Nick Chester, Technical Director: The E22 has tremendous potential even if we are only gradually unlocking it. In the Bahrain Grand Prix we were closer to Mercedes, Williams and McLaren than we have been previously. Our race-pace gap to the Williams and McLaren is now half a second and it was over a second in Sepang, so we've made a decent incremental improvement. Although we were still not quick enough in Bahrain, we actually don't need to find much more performance before we can be regularly in the points, which when you consider where we started from, is encouraging. We are about level with Toro Rosso for pace at the moment. Were it not for the safety car incident in Bahrain, Pastor would have been fighting for our first point. That's not where we want to be, but we're on the edge of the points during what are still very early days for the E22.
We seem to struggle in qualifying at present?
NC: Our qualifying pace hasn't been on the same level to our race pace. We made quite a bit of progress during Bahrain, getting quicker during each session. In Q2 a further 1.2 seconds would have put us fourth, rather than 16th. We know we are still at a very early stage with the E22 – more so than our rivals – and there are clear areas where we know the performance can be extracted.
Just how much more is there to come from the car?
NC: I think we've got a lot more to learn about the E22 than the other teams. We learn something every time the car takes to the track, with every lap. We've also got some aerodynamic developments that should be interesting to evaluate for China, when we are hoping for a bit more out of the power unit as well, both reliability and pace wise.
Why was track time so limited at the Bahrain test?
NC: It was all power unit issues unfortunately. We're working very closely with Renault Sport F1 to understand why we have faced so many challenges in this regard. Clearly we all want to put reliability concerns behind us so we can focus on performance and showing our true pace.
How has the relative lack of track time affected the development programme?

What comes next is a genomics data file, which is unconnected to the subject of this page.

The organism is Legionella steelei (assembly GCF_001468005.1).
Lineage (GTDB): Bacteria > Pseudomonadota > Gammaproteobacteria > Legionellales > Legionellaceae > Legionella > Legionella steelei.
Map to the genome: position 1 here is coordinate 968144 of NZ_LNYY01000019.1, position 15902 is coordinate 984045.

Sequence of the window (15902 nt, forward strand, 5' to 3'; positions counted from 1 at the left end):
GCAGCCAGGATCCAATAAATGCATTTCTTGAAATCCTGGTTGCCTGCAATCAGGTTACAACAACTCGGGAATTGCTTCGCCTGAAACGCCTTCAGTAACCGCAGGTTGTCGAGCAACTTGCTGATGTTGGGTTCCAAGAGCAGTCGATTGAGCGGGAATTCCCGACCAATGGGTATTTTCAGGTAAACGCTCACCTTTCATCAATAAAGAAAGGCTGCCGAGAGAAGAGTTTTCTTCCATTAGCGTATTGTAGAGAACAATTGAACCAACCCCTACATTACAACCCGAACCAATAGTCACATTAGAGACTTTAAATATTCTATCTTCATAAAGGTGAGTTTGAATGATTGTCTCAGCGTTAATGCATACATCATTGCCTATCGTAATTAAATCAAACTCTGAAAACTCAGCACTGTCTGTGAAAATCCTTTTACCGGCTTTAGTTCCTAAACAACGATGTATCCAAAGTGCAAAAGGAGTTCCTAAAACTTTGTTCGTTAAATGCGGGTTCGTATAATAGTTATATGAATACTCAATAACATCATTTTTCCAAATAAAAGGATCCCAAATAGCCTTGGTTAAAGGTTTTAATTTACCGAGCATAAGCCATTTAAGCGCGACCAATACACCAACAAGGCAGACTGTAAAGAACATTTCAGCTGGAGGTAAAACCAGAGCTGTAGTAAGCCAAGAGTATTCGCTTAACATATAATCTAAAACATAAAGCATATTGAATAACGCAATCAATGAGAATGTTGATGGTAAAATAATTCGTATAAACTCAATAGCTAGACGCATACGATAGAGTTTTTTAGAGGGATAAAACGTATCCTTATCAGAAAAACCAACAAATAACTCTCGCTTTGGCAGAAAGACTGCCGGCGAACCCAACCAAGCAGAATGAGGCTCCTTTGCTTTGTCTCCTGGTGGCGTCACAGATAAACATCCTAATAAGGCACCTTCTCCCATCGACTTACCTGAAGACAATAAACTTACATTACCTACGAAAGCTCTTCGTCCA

NC: It means you have to prioritise what parts to evaluate, so we've had to adapt our programme for China because of this. We're going to attempt to get as much as we can out of FP1 and FP2 in Shanghai to test new parts, but ultimately we've delayed the introduction of some key developments until Barcelona now.
What areas are you focusing on with the new parts?
NC: We have a lot of aero parts we want to evaluate throughout the E22, including an evolution to our nose. Expect to see some bodywork upgrades in China and then a bigger upgrade in Barcelona.
What is the outlook for China?
NC: It should be better than Bahrain. Bahrain was an obvious power circuit, as you could see from the way the cars lined up on the grid. China's got a long back straight, however there are more slow and medium speed corners than Bahrain, so that gives us the chance to try and get closer to the front.
Where will the biggest performance gains come from with the E22?
NC: There are quite a few areas. Partly because of how immature the car is we haven't managed to evaluate all the performance capabilities we want to yet. The big areas I would say are braking, aero and the power unit.
Pastor was attempting to try a different tyre strategy in Bahrain. Has the E22 inherited the gentle tyre-wear characteristics of its predecessors?
NC: It's possibly a bit early in the season to say, but it did look like Pastor was going to be quite good on his tyres in Bahrain. The 2014 generation of Pirelli is certainly different from last year's, but there are always strategy gains to be made from prolonging the tyre performance longer than our rivals.